Gold miners formed Deadwood from 1851-1861. White settlers did not allow Chinese to live and work within Deadwood, and therefore Chinese lived in a camp on the outskirts of Deadwood.
Miners separated gold from stream material capturing the water, gold, and stream material into a bucket, and pour the contents through to separate the gold from the other materials. The larger rocks are carried along a belt and dumped behind the machine while the smaller materials, like gold, fell into a sluice box. The other materials were tossed aside as tailings. Piled tailings still exist as high as 30 feet at this location.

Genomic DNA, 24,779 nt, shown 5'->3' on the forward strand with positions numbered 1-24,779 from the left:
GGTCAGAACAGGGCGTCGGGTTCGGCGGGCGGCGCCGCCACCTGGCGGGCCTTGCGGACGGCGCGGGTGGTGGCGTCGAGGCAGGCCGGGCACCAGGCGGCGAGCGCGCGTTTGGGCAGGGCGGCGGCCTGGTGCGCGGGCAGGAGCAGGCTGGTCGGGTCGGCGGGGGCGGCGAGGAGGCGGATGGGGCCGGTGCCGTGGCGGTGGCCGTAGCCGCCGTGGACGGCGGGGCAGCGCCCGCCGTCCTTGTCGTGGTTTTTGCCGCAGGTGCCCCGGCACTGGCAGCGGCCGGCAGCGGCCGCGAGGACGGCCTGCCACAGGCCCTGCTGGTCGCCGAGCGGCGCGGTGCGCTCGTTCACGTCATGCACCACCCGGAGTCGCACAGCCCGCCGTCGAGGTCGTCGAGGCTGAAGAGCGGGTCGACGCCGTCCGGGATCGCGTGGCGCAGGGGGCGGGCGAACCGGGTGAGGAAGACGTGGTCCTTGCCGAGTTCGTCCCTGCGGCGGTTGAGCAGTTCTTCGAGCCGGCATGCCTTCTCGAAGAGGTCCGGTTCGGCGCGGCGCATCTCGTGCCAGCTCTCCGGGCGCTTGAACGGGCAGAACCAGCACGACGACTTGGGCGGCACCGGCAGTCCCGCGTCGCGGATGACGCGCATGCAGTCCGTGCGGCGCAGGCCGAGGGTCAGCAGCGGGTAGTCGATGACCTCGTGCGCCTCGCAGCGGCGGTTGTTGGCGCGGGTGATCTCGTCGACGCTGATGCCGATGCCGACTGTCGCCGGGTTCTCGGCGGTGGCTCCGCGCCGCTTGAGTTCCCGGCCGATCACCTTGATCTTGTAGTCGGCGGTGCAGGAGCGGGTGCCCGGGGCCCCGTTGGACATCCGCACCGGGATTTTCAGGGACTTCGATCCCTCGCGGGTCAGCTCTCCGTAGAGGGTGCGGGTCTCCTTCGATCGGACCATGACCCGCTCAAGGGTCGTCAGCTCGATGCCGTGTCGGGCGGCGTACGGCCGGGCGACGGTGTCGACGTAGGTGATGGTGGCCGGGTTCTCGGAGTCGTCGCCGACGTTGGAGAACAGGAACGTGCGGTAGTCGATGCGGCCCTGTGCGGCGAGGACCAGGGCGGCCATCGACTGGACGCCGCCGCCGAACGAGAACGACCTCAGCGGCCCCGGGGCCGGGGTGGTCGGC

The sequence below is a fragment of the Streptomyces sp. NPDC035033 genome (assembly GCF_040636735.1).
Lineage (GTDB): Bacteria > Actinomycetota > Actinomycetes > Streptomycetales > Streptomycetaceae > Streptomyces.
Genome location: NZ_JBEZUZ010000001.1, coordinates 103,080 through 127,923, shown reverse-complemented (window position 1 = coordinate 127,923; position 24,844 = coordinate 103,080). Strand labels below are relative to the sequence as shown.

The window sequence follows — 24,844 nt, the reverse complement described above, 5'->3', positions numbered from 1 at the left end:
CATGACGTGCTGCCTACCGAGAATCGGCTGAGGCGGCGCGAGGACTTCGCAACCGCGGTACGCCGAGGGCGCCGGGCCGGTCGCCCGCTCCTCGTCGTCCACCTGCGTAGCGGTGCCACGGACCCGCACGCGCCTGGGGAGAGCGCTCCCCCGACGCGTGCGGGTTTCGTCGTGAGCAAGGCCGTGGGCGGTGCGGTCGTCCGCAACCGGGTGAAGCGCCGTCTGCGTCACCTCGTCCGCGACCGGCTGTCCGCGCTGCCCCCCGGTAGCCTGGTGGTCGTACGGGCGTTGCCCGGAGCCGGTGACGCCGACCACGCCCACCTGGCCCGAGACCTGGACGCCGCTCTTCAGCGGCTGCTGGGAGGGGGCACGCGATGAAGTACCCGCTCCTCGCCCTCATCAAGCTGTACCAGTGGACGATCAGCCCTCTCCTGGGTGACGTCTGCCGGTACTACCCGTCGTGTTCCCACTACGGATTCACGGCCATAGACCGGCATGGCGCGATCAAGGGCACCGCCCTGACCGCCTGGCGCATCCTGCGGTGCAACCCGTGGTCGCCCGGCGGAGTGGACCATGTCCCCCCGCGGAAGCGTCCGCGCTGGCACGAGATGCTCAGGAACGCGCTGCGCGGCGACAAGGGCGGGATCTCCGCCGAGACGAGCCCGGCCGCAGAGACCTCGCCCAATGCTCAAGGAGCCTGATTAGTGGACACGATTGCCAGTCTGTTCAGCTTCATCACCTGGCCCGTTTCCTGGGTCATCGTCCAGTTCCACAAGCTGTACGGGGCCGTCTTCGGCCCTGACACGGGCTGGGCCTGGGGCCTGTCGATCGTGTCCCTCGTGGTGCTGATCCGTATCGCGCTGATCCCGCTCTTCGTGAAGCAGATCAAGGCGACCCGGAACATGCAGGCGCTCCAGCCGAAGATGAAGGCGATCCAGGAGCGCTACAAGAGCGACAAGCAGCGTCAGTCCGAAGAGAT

At this Chinese camp, archaeologists have found wintergreen pottery, opium tins, opium pipe pieces, and brownware. House pits, where cellars once stood underneath the main structure, are still a notable feature of the area.
Submitted by: Felicia Luna
Chinatown; Mining; Structure; Town